From Uche Usim, Abuja
Minister of State for Petroleum Resources Mr Timipre Sylva has dismissed insinuations that the Federal Government has approved a new pump price for petrol, as the commodity currently sells for between N174 and N230/litre in Abuja, depending on the location.
Speaking on Monday at a stakeholders’ forum on midstream and downstream petroleum regulations organised by the Nigerian Midstream and Downstream Petroleum Regulatory Authority (NMDPRA) in Abuja, the minister said petrol was still being subsidised by the federal government, stressing that any increment in pump price was done by the marketers.
“I can tell you authoritatively that we’re not deregulating. The government is still subsidising. If there are increases in price, it’s not from the government. It’s from the marketers,” he stated.
On monitoring efforts to ensure that marketers stick to the old marketing template of N165/litre, Sylva said: “I don’t know about monitoring exercise but the NMDPRA is doing their job”.
On the stakeholder engagement, the Minister described it as key to developing the oil and gas potential by harnessing heterogeneous views and data from far and wide to make the PIA implementation a success.
“This engagement is for the operators and regulators to understand one another and be on the same page,” he added.
In his opening remarks at the event, the Executive Secretary of the NMDPRA, Farouk Ahmed, said that the engagement remains an important milestone and fulfils a key mandate of the PIA. “Stakeholders will be part of our efforts going forward. Section 216 mandates the Authority to consult with stakeholders and we’ve been doing this. The Authority will regulate operational issues.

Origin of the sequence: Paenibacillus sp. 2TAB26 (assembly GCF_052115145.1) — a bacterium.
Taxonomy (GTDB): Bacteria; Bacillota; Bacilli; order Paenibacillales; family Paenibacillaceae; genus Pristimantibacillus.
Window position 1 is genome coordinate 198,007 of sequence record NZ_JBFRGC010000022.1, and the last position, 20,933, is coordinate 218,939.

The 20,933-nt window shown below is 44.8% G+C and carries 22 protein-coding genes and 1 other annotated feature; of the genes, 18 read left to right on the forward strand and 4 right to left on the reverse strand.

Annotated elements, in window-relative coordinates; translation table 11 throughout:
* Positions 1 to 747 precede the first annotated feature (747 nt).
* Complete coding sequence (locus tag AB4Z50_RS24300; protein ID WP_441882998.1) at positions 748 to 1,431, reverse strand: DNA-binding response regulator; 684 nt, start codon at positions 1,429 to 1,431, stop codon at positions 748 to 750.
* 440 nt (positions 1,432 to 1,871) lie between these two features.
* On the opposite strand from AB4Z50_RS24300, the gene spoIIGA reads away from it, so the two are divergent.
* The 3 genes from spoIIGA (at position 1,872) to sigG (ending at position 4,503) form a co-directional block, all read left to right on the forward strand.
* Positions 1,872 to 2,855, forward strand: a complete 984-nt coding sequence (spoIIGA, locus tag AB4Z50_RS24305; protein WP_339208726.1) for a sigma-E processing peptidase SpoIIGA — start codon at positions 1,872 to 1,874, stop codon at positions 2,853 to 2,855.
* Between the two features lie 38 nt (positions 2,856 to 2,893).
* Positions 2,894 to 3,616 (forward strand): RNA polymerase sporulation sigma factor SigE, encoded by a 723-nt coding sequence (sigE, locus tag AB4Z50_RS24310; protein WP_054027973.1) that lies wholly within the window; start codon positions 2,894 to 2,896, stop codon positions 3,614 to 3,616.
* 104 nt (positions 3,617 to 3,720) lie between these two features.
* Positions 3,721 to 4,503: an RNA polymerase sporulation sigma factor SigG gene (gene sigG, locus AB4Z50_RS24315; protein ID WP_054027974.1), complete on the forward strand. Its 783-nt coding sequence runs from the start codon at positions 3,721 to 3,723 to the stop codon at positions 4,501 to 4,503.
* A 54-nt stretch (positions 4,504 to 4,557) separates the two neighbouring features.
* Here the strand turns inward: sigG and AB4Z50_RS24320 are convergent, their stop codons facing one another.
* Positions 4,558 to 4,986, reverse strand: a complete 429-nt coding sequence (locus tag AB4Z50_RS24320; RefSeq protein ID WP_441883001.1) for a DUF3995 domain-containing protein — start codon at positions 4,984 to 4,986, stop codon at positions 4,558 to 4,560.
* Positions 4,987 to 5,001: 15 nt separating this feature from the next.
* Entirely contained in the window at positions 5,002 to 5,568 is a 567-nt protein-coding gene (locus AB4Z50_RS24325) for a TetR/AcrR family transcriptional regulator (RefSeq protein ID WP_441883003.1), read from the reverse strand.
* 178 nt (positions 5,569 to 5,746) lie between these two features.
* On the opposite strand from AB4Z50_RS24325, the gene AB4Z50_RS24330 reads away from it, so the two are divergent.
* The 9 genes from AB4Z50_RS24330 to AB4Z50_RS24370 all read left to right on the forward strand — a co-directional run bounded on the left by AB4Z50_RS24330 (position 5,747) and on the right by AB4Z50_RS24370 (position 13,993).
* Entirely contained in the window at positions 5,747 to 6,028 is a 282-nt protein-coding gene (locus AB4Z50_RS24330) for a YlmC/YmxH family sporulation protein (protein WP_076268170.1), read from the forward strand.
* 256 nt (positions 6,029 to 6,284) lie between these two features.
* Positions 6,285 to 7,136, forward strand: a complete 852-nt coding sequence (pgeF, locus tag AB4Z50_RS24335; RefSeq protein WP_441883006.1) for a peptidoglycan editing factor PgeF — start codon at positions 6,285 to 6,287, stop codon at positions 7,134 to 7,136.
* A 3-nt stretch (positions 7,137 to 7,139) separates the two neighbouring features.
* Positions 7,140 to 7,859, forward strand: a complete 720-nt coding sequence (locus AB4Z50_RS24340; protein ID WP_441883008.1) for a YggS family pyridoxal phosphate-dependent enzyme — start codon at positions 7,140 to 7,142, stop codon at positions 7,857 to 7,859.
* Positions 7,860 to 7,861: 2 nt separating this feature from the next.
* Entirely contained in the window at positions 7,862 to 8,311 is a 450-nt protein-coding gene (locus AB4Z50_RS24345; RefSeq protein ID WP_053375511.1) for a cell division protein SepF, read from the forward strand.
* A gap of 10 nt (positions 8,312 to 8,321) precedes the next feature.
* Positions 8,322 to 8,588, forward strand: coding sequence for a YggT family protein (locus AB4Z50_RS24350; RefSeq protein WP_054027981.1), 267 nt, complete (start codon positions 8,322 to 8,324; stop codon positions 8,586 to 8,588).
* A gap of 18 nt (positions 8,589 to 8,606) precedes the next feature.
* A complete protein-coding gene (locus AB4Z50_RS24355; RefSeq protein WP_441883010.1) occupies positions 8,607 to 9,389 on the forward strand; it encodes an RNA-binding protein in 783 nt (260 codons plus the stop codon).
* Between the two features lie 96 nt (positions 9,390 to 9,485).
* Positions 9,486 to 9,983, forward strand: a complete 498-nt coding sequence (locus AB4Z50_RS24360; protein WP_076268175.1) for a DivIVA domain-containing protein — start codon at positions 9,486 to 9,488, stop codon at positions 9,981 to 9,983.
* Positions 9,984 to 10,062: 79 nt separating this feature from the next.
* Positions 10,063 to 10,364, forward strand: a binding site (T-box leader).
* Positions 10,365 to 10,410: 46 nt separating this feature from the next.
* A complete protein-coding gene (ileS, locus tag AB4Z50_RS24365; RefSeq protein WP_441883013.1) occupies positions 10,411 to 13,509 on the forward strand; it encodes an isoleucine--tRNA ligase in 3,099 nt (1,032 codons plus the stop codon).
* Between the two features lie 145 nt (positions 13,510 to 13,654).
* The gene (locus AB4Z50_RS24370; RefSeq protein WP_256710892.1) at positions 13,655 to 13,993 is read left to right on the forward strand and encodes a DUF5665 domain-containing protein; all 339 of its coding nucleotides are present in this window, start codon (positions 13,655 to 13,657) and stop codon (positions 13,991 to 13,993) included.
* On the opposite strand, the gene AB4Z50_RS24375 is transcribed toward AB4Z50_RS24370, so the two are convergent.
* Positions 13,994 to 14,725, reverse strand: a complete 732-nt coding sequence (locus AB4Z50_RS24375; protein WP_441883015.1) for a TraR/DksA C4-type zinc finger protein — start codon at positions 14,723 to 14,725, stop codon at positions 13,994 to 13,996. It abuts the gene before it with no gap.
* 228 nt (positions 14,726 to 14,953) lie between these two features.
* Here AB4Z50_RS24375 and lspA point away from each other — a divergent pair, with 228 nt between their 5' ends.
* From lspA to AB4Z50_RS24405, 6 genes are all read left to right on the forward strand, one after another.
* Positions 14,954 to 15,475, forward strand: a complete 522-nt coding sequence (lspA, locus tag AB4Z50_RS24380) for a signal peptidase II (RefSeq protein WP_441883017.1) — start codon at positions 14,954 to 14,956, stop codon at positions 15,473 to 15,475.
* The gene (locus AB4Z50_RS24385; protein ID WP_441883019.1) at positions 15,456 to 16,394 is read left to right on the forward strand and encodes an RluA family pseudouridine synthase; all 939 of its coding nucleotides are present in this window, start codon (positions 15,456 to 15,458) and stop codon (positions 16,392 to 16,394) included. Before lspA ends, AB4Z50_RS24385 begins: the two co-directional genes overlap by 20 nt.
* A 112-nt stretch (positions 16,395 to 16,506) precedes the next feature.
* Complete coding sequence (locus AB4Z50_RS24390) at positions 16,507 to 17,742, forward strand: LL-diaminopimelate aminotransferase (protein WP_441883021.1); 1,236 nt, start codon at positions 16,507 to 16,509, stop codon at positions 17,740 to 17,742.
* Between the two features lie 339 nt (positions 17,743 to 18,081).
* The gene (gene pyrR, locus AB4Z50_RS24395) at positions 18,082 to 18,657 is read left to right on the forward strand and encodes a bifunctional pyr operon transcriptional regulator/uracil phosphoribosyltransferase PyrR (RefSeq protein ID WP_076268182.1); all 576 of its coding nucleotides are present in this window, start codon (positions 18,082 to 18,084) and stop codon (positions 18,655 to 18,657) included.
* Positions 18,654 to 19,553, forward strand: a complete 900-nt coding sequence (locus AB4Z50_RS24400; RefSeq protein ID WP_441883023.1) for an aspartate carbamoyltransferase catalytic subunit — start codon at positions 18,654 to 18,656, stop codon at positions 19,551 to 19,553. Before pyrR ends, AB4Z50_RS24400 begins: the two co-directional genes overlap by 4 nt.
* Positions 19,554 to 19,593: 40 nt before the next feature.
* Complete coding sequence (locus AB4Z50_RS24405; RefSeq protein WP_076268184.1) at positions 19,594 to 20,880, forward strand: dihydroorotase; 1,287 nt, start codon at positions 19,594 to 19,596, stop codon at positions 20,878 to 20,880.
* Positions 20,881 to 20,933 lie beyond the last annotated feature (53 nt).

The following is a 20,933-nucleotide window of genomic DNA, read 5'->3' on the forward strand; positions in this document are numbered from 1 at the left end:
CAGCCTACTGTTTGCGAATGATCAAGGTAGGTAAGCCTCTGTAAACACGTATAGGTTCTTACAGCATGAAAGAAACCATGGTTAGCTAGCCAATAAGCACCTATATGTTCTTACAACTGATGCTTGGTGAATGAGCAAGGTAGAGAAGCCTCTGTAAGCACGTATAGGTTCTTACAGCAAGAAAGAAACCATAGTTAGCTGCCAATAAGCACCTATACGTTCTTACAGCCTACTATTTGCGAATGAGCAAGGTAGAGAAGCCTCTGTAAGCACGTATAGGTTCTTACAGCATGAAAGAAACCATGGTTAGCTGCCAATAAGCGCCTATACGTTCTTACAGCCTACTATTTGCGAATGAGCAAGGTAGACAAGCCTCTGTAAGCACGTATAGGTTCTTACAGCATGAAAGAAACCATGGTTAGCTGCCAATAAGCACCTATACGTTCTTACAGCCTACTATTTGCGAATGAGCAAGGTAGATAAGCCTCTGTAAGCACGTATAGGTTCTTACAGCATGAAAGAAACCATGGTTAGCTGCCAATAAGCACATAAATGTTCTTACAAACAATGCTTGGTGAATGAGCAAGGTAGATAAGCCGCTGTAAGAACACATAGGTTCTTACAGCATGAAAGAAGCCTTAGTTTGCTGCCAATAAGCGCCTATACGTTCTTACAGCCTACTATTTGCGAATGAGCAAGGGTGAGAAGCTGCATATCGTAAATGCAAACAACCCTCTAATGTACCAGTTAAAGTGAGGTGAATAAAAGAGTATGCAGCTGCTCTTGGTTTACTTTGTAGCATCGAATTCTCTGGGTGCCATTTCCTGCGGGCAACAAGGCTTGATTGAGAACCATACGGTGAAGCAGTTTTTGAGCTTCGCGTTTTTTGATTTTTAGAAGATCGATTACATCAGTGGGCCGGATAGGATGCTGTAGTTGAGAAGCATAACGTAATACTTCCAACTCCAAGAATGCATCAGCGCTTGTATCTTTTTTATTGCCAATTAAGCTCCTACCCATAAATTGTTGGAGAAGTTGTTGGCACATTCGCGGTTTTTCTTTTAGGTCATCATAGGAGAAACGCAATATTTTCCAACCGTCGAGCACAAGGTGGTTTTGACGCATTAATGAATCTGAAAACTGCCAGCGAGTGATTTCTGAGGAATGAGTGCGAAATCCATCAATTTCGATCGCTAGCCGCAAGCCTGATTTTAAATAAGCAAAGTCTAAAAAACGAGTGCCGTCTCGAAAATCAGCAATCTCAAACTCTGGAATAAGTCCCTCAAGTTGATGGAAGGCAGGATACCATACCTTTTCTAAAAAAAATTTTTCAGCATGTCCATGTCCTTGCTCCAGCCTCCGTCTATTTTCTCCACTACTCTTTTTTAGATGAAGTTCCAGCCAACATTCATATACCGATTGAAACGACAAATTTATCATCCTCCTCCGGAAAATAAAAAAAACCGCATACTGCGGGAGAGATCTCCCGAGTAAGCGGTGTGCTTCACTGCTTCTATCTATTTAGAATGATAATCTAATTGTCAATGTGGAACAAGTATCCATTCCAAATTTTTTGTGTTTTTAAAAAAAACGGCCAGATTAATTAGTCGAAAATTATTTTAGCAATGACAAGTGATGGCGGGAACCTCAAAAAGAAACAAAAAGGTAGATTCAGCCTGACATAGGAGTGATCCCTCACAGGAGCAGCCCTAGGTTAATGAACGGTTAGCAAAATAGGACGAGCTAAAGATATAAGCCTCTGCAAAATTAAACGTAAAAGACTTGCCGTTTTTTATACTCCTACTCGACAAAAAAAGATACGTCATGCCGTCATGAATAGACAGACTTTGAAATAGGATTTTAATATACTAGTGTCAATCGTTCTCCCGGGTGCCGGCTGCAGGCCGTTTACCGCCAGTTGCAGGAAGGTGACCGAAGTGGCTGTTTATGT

“We have received feedback on 10 regulations that will be looked into at this event. Two have already been released and it’s on our website,” he stated.
“So, we now have 12 regulations that will be released after this engagement. Stakeholders’ contributions are integral to the operationalisation of the PIA. Our priority is to ensure it remains a catalyst to develop the oil and gas value chain. It ensures equity and fairness and we must ensure full participation.
“The 10 regulations to be considered are; Petroleum (Transportation and Shipment) Regulations; Assignment and Transfer of Licence and Permit Regulations; Midstream and Downstream Petroleum (Operations) Regulations; Petroleum Pipeline Regulations and Gas Pricing Domestic Demand and Delivery Regulations.
“Others are Natural Gas Pipeline Tariff Regulations; Midstream and Downstream Decommissioning and Abandonment Regulations; Environmental Regulations for Midstream and Downstream Operations; Midstream and Downstream Gas Infrastructure Fund Regulations; Environmental Remediation Funds Regulations.
“The Authority has commenced the issuance of the next phase of regulations and will today publish the following regulations for stakeholder consultation.
“Our priority will be to ensure these regulations are primary enablers of the Federal Government’s Decade of Gas initiative and will help catalyse investment and enhance the attractiveness of the domestic gas value chain.
“We are also conscious of the fact that effective Regulations must, among many outcomes, ensure fairness, equity, transparency, and certainty for all players in the regulatory space,” he explained.